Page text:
A Numerical Exploration of the Sensitivity of Tropical Cyclone Rainfall Intensity to Sea Surf@ace Temperature

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  • 1 Water and Climate Program, CSIRO Division of atmospheric Research, Mordialloc, Victoria
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Abstract

It is commonly accepted that there is a monotonically increasing relationship between sea surface temperature (SST) and tropical cyclone intensity (as measured by maximum near-surface winds or minimum central pressure). This perceived relationship has been used to extrapolate the effects of climatologically warmer SSTs on tropical cyclones These warmer SSTs are one of the consequences of doubled C02 predicted by climate general circulation models (GCMs). Very few investigations have actually critically addressed this SST-storm intensity relationship, however. In this paper, a limited area modeling study is used to explore the potential links between SST and tropical cyclone intensity. Previous work, including some observational data, is reviewed and its implications for the interpretation of the results given here is presented. Finally, the implications of the changes in SST on the thermodynamic structure of the atmosphere-in particular, the destabilization of the boundary layer-are identified as another possible mechanism of intensification for these modeled storms.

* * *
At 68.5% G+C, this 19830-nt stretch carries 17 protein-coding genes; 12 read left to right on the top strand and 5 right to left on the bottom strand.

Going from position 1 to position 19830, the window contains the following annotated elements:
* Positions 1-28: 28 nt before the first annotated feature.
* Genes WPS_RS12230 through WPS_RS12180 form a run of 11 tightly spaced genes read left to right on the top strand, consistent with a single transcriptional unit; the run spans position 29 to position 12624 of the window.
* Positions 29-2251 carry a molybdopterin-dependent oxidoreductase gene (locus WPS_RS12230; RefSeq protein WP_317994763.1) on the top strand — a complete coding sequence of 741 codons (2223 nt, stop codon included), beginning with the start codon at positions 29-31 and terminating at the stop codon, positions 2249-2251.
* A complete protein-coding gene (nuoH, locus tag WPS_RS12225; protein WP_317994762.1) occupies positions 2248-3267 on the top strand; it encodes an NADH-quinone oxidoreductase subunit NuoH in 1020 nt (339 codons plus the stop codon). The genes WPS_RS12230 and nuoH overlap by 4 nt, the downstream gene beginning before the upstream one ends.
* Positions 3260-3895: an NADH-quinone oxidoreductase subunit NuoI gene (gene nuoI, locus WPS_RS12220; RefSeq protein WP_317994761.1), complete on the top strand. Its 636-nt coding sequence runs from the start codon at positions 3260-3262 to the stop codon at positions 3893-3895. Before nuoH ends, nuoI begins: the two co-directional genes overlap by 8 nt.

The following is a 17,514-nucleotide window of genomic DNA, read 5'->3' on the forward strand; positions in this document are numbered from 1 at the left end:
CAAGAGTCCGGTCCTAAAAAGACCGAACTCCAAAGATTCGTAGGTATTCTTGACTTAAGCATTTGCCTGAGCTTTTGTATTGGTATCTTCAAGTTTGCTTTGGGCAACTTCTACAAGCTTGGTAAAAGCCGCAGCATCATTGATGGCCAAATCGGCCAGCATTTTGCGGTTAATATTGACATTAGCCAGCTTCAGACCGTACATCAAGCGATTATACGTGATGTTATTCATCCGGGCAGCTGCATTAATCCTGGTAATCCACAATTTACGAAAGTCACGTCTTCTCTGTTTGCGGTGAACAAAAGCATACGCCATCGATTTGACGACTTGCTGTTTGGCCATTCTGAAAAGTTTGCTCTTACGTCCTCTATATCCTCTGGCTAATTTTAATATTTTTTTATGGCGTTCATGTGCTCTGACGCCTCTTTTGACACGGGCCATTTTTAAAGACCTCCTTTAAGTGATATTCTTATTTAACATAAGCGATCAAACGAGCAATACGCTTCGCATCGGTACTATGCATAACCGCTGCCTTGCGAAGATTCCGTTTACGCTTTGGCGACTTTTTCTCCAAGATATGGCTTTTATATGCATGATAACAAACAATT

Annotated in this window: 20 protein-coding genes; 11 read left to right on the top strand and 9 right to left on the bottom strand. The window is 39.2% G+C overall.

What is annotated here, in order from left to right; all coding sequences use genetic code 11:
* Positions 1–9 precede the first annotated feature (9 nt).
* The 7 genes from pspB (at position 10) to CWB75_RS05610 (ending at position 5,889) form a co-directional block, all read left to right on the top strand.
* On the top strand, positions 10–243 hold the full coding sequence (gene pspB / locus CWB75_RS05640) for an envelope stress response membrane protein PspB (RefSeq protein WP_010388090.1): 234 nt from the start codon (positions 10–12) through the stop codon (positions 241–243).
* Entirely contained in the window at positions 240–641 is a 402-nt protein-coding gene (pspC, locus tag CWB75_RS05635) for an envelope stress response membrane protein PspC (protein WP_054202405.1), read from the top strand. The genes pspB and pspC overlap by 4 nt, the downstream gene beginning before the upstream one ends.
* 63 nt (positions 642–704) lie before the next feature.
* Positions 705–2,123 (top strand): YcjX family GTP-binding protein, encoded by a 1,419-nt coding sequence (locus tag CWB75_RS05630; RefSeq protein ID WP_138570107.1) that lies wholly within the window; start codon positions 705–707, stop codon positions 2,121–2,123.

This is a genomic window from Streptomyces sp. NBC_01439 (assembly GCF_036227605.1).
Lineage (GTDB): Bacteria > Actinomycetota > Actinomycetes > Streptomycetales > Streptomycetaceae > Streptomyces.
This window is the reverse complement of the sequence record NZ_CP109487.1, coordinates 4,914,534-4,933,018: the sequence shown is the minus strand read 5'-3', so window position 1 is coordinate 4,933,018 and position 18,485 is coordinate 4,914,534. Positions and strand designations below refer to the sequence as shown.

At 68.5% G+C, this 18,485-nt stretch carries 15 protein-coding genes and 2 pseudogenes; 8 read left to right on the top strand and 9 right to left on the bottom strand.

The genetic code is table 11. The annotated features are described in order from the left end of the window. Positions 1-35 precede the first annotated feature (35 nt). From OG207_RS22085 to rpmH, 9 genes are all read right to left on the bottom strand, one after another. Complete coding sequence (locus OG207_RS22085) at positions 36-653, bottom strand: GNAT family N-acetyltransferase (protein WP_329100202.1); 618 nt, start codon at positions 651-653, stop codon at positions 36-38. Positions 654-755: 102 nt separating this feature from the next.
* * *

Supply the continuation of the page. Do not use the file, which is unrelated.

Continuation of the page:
Abstract

It is commonly accepted that there is a monotonically increasing relationship between sea surface temperature (SST) and tropical cyclone intensity (as measured by maximum near-surface winds or minimum central pressure). This perceived relationship has been used to extrapolate the effects of climatologically warmer SSTs on tropical cyclones These warmer SSTs are one of the consequences of doubled C02 predicted by climate general circulation models (GCMs). Very few investigations have actually critically addressed this SST-storm intensity relationship, however. In this paper, a limited area modeling study is used to explore the potential links between SST and tropical cyclone intensity. Previous work, including some observational data, is reviewed and its implications for the interpretation of the results given here is presented. Finally, the implications of the changes in SST on the thermodynamic structure of the atmosphere-in particular, the destabilization of the boundary layer-are identified as another possible mechanism of intensification for these modeled storms.

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